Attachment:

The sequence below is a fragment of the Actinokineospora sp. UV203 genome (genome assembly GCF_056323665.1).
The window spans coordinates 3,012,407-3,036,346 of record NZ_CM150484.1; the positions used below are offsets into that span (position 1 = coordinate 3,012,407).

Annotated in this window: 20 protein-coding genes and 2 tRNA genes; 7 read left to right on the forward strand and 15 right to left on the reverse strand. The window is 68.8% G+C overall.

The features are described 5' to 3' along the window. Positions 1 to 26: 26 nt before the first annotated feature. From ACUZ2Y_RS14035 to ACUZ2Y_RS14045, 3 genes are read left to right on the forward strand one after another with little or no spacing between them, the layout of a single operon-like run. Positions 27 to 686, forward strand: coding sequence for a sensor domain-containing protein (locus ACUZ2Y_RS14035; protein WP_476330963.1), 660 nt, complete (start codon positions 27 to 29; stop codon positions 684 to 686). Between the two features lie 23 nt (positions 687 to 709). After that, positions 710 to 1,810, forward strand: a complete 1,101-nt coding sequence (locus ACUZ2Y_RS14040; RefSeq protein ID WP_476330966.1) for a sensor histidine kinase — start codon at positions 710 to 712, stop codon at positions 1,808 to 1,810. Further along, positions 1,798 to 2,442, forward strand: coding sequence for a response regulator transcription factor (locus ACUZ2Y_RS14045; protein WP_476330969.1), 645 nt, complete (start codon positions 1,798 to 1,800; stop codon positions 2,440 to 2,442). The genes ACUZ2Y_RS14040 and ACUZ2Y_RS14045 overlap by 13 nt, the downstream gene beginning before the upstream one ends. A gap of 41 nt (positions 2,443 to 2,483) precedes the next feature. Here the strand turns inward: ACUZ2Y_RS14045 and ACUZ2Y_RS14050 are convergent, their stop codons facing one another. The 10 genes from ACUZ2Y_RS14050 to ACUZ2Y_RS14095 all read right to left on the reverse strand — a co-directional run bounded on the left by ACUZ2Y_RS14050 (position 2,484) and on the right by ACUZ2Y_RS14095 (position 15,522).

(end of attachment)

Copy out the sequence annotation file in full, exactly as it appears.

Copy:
The sequence below is a fragment of the Actinokineospora sp. UV203 genome (genome assembly GCF_056323665.1).
The window spans coordinates 3,012,407-3,036,346 of record NZ_CM150484.1; the positions used below are offsets into that span (position 1 = coordinate 3,012,407).

Annotated in this window: 20 protein-coding genes and 2 tRNA genes; 7 read left to right on the forward strand and 15 right to left on the reverse strand. The window is 68.8% G+C overall.

The features are described 5' to 3' along the window. Positions 1 to 26: 26 nt before the first annotated feature. From ACUZ2Y_RS14035 to ACUZ2Y_RS14045, 3 genes are read left to right on the forward strand one after another with little or no spacing between them, the layout of a single operon-like run. Positions 27 to 686, forward strand: coding sequence for a sensor domain-containing protein (locus ACUZ2Y_RS14035; protein WP_476330963.1), 660 nt, complete (start codon positions 27 to 29; stop codon positions 684 to 686). Between the two features lie 23 nt (positions 687 to 709). After that, positions 710 to 1,810, forward strand: a complete 1,101-nt coding sequence (locus ACUZ2Y_RS14040; RefSeq protein ID WP_476330966.1) for a sensor histidine kinase — start codon at positions 710 to 712, stop codon at positions 1,808 to 1,810. Further along, positions 1,798 to 2,442, forward strand: coding sequence for a response regulator transcription factor (locus ACUZ2Y_RS14045; protein WP_476330969.1), 645 nt, complete (start codon positions 1,798 to 1,800; stop codon positions 2,440 to 2,442). The genes ACUZ2Y_RS14040 and ACUZ2Y_RS14045 overlap by 13 nt, the downstream gene beginning before the upstream one ends. A gap of 41 nt (positions 2,443 to 2,483) precedes the next feature. Here the strand turns inward: ACUZ2Y_RS14045 and ACUZ2Y_RS14050 are convergent, their stop codons facing one another. The 10 genes from ACUZ2Y_RS14050 to ACUZ2Y_RS14095 all read right to left on the reverse strand — a co-directional run bounded on the left by ACUZ2Y_RS14050 (position 2,484) and on the right by ACUZ2Y_RS14095 (position 15,522).